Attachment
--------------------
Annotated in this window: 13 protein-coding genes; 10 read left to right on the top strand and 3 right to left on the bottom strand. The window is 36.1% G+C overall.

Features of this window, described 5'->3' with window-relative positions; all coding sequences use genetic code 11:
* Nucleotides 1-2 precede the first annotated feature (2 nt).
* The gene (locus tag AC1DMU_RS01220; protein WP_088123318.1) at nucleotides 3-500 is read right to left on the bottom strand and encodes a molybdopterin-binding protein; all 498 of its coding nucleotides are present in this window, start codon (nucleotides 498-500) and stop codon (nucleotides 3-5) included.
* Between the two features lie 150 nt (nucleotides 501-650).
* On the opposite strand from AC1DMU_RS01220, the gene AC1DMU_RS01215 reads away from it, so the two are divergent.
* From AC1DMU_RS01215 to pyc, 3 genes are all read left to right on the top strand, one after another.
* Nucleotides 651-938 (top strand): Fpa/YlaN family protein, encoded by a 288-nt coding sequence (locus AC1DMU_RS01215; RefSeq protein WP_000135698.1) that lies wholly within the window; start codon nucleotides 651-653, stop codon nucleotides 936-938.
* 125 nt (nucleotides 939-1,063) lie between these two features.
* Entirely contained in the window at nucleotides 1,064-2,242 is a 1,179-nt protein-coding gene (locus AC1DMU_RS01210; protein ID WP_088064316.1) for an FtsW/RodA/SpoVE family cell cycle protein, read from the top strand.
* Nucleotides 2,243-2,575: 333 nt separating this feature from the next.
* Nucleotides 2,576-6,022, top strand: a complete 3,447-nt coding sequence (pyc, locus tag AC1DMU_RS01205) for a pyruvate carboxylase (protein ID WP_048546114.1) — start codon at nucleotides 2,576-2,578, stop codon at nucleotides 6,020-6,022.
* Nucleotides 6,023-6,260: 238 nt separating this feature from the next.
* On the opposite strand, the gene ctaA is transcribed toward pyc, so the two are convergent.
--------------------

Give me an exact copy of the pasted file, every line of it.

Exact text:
Annotated in this window: 13 protein-coding genes; 10 read left to right on the top strand and 3 right to left on the bottom strand. The window is 36.1% G+C overall.

Features of this window, described 5'->3' with window-relative positions; all coding sequences use genetic code 11:
* Nucleotides 1-2 precede the first annotated feature (2 nt).
* The gene (locus tag AC1DMU_RS01220; protein WP_088123318.1) at nucleotides 3-500 is read right to left on the bottom strand and encodes a molybdopterin-binding protein; all 498 of its coding nucleotides are present in this window, start codon (nucleotides 498-500) and stop codon (nucleotides 3-5) included.
* Between the two features lie 150 nt (nucleotides 501-650).
* On the opposite strand from AC1DMU_RS01220, the gene AC1DMU_RS01215 reads away from it, so the two are divergent.
* From AC1DMU_RS01215 to pyc, 3 genes are all read left to right on the top strand, one after another.
* Nucleotides 651-938 (top strand): Fpa/YlaN family protein, encoded by a 288-nt coding sequence (locus AC1DMU_RS01215; RefSeq protein WP_000135698.1) that lies wholly within the window; start codon nucleotides 651-653, stop codon nucleotides 936-938.
* 125 nt (nucleotides 939-1,063) lie between these two features.
* Entirely contained in the window at nucleotides 1,064-2,242 is a 1,179-nt protein-coding gene (locus AC1DMU_RS01210; protein ID WP_088064316.1) for an FtsW/RodA/SpoVE family cell cycle protein, read from the top strand.
* Nucleotides 2,243-2,575: 333 nt separating this feature from the next.
* Nucleotides 2,576-6,022, top strand: a complete 3,447-nt coding sequence (pyc, locus tag AC1DMU_RS01205) for a pyruvate carboxylase (protein ID WP_048546114.1) — start codon at nucleotides 2,576-2,578, stop codon at nucleotides 6,020-6,022.
* Nucleotides 6,023-6,260: 238 nt separating this feature from the next.
* On the opposite strand, the gene ctaA is transcribed toward pyc, so the two are convergent.